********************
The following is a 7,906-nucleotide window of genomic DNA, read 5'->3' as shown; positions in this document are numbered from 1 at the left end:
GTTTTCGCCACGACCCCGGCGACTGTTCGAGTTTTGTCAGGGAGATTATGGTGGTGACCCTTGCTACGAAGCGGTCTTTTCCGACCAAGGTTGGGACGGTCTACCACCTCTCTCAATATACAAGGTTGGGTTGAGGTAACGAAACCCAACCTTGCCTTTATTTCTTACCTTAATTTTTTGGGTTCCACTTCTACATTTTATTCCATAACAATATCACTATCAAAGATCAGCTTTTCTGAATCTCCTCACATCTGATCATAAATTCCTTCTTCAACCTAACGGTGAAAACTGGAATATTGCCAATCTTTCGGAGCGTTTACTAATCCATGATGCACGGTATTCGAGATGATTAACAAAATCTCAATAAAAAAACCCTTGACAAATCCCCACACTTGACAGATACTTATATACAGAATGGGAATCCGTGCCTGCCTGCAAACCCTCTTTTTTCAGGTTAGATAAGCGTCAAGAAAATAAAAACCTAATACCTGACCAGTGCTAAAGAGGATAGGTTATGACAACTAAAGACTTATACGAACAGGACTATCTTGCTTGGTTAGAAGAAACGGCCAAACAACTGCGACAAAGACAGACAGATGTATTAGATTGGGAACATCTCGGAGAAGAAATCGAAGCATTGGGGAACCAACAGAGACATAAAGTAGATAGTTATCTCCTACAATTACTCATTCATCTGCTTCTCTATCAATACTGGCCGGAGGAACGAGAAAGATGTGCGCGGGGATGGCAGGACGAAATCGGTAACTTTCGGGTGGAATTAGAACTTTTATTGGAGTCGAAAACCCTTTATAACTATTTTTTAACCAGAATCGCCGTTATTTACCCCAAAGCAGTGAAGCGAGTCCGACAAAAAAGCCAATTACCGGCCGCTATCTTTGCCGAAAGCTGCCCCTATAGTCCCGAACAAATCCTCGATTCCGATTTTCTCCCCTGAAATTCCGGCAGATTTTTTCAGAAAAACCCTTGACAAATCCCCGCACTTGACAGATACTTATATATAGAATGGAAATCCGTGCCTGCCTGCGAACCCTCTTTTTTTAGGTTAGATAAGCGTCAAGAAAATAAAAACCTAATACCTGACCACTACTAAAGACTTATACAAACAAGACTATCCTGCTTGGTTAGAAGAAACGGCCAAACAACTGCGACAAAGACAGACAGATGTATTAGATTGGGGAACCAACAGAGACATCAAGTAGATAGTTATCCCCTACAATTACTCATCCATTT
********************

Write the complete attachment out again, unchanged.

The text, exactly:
The following is a 7,906-nucleotide window of genomic DNA, read 5'->3' as shown; positions in this document are numbered from 1 at the left end:
GTTTTCGCCACGACCCCGGCGACTGTTCGAGTTTTGTCAGGGAGATTATGGTGGTGACCCTTGCTACGAAGCGGTCTTTTCCGACCAAGGTTGGGACGGTCTACCACCTCTCTCAATATACAAGGTTGGGTTGAGGTAACGAAACCCAACCTTGCCTTTATTTCTTACCTTAATTTTTTGGGTTCCACTTCTACATTTTATTCCATAACAATATCACTATCAAAGATCAGCTTTTCTGAATCTCCTCACATCTGATCATAAATTCCTTCTTCAACCTAACGGTGAAAACTGGAATATTGCCAATCTTTCGGAGCGTTTACTAATCCATGATGCACGGTATTCGAGATGATTAACAAAATCTCAATAAAAAAACCCTTGACAAATCCCCACACTTGACAGATACTTATATACAGAATGGGAATCCGTGCCTGCCTGCAAACCCTCTTTTTTCAGGTTAGATAAGCGTCAAGAAAATAAAAACCTAATACCTGACCAGTGCTAAAGAGGATAGGTTATGACAACTAAAGACTTATACGAACAGGACTATCTTGCTTGGTTAGAAGAAACGGCCAAACAACTGCGACAAAGACAGACAGATGTATTAGATTGGGAACATCTCGGAGAAGAAATCGAAGCATTGGGGAACCAACAGAGACATAAAGTAGATAGTTATCTCCTACAATTACTCATTCATCTGCTTCTCTATCAATACTGGCCGGAGGAACGAGAAAGATGTGCGCGGGGATGGCAGGACGAAATCGGTAACTTTCGGGTGGAATTAGAACTTTTATTGGAGTCGAAAACCCTTTATAACTATTTTTTAACCAGAATCGCCGTTATTTACCCCAAAGCAGTGAAGCGAGTCCGACAAAAAAGCCAATTACCGGCCGCTATCTTTGCCGAAAGCTGCCCCTATAGTCCCGAACAAATCCTCGATTCCGATTTTCTCCCCTGAAATTCCGGCAGATTTTTTCAGAAAAACCCTTGACAAATCCCCGCACTTGACAGATACTTATATATAGAATGGAAATCCGTGCCTGCCTGCGAACCCTCTTTTTTTAGGTTAGATAAGCGTCAAGAAAATAAAAACCTAATACCTGACCACTACTAAAGACTTATACAAACAAGACTATCCTGCTTGGTTAGAAGAAACGGCCAAACAACTGCGACAAAGACAGACAGATGTATTAGATTGGGGAACCAACAGAGACATCAAGTAGATAGTTATCCCCTACAATTACTCATCCATTT